A PROFESSION SILENCED PART 2: THE LEGALIZATION OF SEX WORK IN ZIMBABWEPublished on May 19th, 2023 by admin
Sex Soko only wanted people to call him a sex worker. He was not a whore and he was not what
most people mean when they say prostitute in Zimbabwe. Sex workers currently make up a large
part of the informal economy, and in 2018 Sister with a Voice Zimbabwe, documented that there
were over 75,000 sex workers in Zimbabwe. Over the last decade, hyperinflation, cash shortages,
famine, and corruption culture have depleted the Zimbabwean economy, leading most of the
population to live hand to mouth. It is reported that over 90% of sex workers are women, most of
whom face violence at least once in their lifetime, and at least once every day when trading in sex.
The remaining 10% are men, most of whom sleep with other men. In a country where sodomy is a
crime and womanhood in a challenge, most sex workers are ignored and unprotected.
Sex Soko is one of these. He is a 35-year-old sex worker working out of Zengeza, Chitungwiza. At age
20 he became a survivor of sexual assault and subsequently decided to get into sex work. He did not
seem to want to speak about that. Understandably so because I was an outsider asking about a part
of their lives that was not exactly public. But it was more than that. Sex Soko seemed to no longer
want to associate that trauma with his profession. He said that he wanted people to know that like
any job, his was not an easy one, especially not in this economy. Soko had managed over the last
few years with providing for his wife and taking his two children to school. It was challenging but it
was not impossible. Recently though he has had fewer customers and less room to charge fees that
he thinks are fair in case it results in no income at all.
In certain instances, he has risked his sexual health for customers who offer to pay high fees for
intercourse without protection.
Soko spoke to me about access. He, like many sex workers in Zimbabwe, does not have access to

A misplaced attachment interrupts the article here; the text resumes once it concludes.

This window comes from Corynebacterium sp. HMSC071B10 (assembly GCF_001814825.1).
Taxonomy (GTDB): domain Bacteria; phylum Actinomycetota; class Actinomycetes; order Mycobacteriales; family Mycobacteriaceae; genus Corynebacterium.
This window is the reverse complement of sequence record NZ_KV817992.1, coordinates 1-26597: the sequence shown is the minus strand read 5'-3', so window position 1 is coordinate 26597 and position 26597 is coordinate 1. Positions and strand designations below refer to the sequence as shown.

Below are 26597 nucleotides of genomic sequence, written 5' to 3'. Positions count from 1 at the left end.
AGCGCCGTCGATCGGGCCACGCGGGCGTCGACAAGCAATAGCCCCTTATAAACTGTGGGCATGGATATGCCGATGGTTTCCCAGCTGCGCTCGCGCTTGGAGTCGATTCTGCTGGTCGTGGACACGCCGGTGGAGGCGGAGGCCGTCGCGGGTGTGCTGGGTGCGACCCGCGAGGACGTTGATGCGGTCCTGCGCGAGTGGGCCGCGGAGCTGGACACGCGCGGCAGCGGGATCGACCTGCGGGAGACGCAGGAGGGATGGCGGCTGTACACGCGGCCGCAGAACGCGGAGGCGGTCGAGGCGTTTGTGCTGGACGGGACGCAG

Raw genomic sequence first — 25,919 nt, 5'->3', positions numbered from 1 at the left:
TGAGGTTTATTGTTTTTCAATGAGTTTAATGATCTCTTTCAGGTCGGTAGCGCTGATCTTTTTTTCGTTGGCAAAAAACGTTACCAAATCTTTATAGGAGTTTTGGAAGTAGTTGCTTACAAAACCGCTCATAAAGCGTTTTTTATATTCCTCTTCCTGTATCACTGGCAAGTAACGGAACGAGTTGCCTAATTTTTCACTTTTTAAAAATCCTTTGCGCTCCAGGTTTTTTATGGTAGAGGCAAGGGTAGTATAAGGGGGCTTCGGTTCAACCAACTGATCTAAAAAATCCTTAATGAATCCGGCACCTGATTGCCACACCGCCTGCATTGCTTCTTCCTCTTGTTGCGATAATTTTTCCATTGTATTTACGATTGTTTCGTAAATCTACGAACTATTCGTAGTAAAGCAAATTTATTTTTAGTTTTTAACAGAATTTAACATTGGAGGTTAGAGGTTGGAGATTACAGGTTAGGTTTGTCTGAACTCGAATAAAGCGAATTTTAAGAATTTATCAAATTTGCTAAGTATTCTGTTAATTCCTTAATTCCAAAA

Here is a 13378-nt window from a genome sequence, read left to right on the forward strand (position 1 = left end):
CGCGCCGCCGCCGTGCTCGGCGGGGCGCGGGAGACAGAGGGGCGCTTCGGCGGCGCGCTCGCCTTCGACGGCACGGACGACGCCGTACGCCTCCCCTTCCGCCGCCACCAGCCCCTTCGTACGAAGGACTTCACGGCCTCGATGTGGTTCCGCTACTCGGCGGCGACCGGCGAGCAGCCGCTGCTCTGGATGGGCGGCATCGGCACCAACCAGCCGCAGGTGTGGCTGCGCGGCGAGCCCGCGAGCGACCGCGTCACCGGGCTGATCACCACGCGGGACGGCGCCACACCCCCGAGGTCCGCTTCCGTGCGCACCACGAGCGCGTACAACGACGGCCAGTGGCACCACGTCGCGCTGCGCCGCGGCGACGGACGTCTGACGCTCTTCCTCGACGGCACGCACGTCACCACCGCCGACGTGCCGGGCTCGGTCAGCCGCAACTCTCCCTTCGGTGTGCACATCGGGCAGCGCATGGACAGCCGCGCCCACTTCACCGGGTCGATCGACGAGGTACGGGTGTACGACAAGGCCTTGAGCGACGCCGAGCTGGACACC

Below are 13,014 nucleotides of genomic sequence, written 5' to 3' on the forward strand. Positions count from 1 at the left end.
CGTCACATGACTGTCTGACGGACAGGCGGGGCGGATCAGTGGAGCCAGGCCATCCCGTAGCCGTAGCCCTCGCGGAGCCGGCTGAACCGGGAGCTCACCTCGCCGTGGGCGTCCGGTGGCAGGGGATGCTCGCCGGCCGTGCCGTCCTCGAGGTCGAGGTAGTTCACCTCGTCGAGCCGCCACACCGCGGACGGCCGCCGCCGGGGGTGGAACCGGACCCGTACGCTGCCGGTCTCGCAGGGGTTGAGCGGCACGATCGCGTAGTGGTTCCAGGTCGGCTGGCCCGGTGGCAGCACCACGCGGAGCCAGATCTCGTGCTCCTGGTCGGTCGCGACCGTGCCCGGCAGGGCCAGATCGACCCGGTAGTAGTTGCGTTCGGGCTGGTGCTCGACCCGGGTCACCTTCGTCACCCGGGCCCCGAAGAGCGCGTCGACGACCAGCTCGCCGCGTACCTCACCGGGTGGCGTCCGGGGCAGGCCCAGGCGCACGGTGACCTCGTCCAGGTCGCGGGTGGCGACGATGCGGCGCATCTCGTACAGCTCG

basic services, especially law enforcement.
“We don’t even bother to go to the police, they will say but you are whores.”
Many people are aware that this is what happens to sex workers and as a result, more perpetrators
will solicit services and simply not pay. In the worst scenarios, sex workers are sexually assaulted or
raped and cannot report these crimes because the stigma is put before justice. It is curious that
although the culture of sex work has grown immensely, institutions are unwilling to extend
recognition to those providing the service. The lack of regulation has led to the marginalization of
sex workers and as a result, HIV rates have soared in Zimbabwe.
“We experience so many things, it makes us wary of clinics. The truth is you do not know what you
will find there.”
In 2017, UNAIDS reported that 56.2% of sex workers were suffering from HIV/AIDS. A lack of the
development of comprehensive frameworks that challenge the status quo by policymakers means
that the risks in unregulated professions are higher, and access will continue to be denied.
In 2014, nine women from Harare were arrested for solicitation and subsequently convicted.
Zimbabwe Lawyers for Human Rights argued that this was in violation of section 49 and 56 of the
Constitution which are :
● A right to personal liberty
● All persons are equal before the law and have the right to equal opportunities in political,
economic, cultural and social spheres
The law that criminalizes sex work states that there must be proof of solicitation (this means beyond
clothing and walking around at night) AND the person that was being solicited should be present in
court. This was confirmed in this case and as a result sex workers can no longer be arrested on
simple suspicion. While sex workers are somewhat protected by this judgment is not enforceable
against value judgments of law enforcement and healthcare professionals.
I wanted to know about Sex Soko’s mental health but he did not want to talk about that. To him,
mental health is a luxury far far away from his reach and unsustainable approach to life.
“Ukatanga kufunga zve counseling hauchatifunge zve mari”
(if you start thinking about counseling and mental health then you are no longer thinking about
Awareness and transformation activism must give a platform to those that have been affected. The
authenticity of hearing about the lived experiences of those that have been marginalized is
invaluable. That being said, it is also difficult to lobby for the regulation of sex work, or anything
rather, in such aggressive statelessness. Realistically speaking, if stigma against sex workers was
eliminated, they would only join the long lines at Parirenyatwa with all the other citizens that have
been completely failed by the formal health system.
The biggest issue around perceptions in Zimbabwe seems to be that sex work is dirty fun that
occasionally pays and yet SEX WORK IS WORK. Somehow people have understood the concept of
depreciating your physical body with years of hard labor, agriculture, construction work and yet
cannot seem to wrap their heads around using that same body for human pleasure and making a
transaction out of the process. The hopes of civil society organizations, activists and sex workers
themselves are that policymakers see the advantages of decriminalizing sex work for what they are
and implement programs that protect those whose professions have been silenced.